EnlightenmentI know Watteau. I've been his subject.
I'm the guy in fine brocade, who duly
Pushes someone like myself, a clueless
Countess, on a swing, somewhere beneath
Some trees. The sky is blue, the air is
Clearly warm. The world is okay.
There's no way of knowing that,
Beyond the hedge, out in the fields,
The peasants hone their hatred, as
The butchers hone their trusty knives,
And what we've called Enlightenment
Is cant. It's nothing of the sort. It's
More a kind of willful blindness:
Well-fed idlers telling themselves
That the world can be understood
When it cannot, and, through the
Hedges come disgruntled peasants.
We shall learn, if we survive, that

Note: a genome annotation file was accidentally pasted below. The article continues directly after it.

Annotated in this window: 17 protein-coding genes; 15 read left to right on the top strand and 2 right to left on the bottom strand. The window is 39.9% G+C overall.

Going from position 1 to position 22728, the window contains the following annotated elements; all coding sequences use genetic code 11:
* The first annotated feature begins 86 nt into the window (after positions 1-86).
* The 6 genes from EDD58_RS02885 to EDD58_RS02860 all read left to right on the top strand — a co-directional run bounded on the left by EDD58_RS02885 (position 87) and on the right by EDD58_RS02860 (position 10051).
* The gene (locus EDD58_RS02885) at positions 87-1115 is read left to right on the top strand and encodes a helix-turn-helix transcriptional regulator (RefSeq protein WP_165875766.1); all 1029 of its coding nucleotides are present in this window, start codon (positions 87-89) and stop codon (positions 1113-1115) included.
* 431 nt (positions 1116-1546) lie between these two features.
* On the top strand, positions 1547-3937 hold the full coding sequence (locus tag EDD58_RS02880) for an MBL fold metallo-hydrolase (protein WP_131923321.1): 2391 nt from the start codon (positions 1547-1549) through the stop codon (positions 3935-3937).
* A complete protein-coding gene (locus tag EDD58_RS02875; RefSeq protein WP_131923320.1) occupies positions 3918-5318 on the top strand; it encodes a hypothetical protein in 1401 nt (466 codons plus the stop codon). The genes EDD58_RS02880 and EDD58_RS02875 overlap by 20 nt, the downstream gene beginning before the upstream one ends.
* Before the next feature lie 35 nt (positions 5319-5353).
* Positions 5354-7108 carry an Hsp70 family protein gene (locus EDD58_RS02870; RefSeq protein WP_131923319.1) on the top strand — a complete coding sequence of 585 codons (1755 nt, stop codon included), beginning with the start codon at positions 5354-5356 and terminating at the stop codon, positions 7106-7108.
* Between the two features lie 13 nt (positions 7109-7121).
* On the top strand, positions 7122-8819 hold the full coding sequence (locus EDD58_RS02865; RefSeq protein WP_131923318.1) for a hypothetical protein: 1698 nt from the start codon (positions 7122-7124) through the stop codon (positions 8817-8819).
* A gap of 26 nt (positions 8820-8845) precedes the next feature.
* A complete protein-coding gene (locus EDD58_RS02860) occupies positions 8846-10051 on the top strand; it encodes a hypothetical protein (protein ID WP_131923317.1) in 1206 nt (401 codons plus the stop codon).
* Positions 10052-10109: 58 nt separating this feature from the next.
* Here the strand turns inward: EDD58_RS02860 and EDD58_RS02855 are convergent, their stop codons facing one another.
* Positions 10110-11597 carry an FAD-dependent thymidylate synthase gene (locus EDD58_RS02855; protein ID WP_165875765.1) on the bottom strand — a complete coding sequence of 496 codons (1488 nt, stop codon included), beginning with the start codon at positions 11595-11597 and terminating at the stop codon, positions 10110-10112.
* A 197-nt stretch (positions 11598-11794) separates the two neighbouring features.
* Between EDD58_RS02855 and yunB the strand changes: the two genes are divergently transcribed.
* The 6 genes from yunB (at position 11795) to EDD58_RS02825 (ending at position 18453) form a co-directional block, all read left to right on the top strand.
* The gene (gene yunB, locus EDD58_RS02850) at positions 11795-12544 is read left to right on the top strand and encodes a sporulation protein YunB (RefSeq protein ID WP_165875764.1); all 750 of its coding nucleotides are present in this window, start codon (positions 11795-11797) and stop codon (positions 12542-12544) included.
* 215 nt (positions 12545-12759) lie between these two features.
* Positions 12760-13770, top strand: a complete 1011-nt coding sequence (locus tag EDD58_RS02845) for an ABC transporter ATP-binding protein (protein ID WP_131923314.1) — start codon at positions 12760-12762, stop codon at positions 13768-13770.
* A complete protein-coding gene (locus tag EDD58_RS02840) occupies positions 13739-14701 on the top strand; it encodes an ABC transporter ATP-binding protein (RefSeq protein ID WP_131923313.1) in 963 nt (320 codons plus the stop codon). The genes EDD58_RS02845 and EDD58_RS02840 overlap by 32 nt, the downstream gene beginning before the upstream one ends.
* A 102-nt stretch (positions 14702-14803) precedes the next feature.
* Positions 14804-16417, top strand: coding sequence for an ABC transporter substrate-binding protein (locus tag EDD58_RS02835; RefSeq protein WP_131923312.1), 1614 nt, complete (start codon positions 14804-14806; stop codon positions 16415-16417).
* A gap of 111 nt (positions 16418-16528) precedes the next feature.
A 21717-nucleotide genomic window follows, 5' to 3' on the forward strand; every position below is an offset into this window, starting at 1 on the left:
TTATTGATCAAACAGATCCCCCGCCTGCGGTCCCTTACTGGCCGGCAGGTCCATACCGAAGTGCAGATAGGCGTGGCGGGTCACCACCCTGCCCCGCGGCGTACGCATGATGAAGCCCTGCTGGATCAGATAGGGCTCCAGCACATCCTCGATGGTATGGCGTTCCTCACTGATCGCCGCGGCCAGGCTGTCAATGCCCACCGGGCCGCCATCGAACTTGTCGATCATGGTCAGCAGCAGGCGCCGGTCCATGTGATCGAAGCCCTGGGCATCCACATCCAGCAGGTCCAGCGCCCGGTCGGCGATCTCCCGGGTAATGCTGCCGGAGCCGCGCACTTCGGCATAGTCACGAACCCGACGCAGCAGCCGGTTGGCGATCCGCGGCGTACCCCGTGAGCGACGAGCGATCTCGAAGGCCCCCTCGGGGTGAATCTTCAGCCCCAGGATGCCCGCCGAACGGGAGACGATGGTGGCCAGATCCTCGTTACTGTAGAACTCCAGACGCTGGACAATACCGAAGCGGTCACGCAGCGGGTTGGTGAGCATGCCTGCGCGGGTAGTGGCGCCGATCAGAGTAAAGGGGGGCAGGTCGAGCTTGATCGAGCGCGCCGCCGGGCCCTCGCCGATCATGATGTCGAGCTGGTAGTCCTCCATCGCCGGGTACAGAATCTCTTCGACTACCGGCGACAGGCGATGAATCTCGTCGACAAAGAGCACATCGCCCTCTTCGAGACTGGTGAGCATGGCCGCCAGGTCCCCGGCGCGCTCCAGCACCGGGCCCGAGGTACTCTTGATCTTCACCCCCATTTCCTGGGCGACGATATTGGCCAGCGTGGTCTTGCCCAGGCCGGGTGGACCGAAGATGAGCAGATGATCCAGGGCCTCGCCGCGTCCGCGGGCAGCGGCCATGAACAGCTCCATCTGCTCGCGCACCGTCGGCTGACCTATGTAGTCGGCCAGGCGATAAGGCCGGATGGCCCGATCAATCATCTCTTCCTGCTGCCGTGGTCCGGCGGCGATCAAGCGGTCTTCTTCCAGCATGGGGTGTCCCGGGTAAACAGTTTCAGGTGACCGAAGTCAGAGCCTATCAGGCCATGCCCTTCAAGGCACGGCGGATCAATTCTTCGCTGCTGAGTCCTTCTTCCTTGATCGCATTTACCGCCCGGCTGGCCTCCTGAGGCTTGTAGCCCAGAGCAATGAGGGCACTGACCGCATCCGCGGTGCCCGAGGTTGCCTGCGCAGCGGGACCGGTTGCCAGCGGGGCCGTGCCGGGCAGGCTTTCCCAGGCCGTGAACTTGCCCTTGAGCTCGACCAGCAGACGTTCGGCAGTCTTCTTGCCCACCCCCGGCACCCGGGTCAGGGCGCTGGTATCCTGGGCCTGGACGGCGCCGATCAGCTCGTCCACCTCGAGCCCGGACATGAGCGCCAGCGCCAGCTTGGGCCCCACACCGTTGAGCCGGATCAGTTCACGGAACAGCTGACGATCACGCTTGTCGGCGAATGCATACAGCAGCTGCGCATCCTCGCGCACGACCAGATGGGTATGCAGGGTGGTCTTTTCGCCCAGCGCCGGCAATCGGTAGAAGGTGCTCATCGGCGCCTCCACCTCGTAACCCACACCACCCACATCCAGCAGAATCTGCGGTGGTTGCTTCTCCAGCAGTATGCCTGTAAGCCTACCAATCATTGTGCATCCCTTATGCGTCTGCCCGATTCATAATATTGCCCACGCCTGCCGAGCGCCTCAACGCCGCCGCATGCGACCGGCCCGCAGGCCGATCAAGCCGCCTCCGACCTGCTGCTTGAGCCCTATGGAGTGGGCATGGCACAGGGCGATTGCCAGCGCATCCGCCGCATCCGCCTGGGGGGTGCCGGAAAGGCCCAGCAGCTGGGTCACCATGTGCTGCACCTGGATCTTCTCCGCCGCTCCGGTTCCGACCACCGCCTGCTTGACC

We've been wrong about this orb.
The darkness of the human soul,
The wretchedness of bags of DNA
Let loose upon the land to smear
Their filth on my brocade, and cast
The countess into brambles.
All the sweet civility of what we
Called enlightenment was proven
Delicate and lost as peasants torch
Their masters' homes, and all the universe
Surrenders to Rousseau's insanity.
Democracy's a bitter joke,
And communism, like the others,
Leads to nothing but the exaltation
Of the ones who lead. The world spins
Upon its axis. I spin with my toe down
On a sewer cover in a slum. The old
Ways died. I'll die; you, too. There's no
Point in trying to retrieve the world
Poetry by Lawrence Beck
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Written on 2017-04-20 at 02:09
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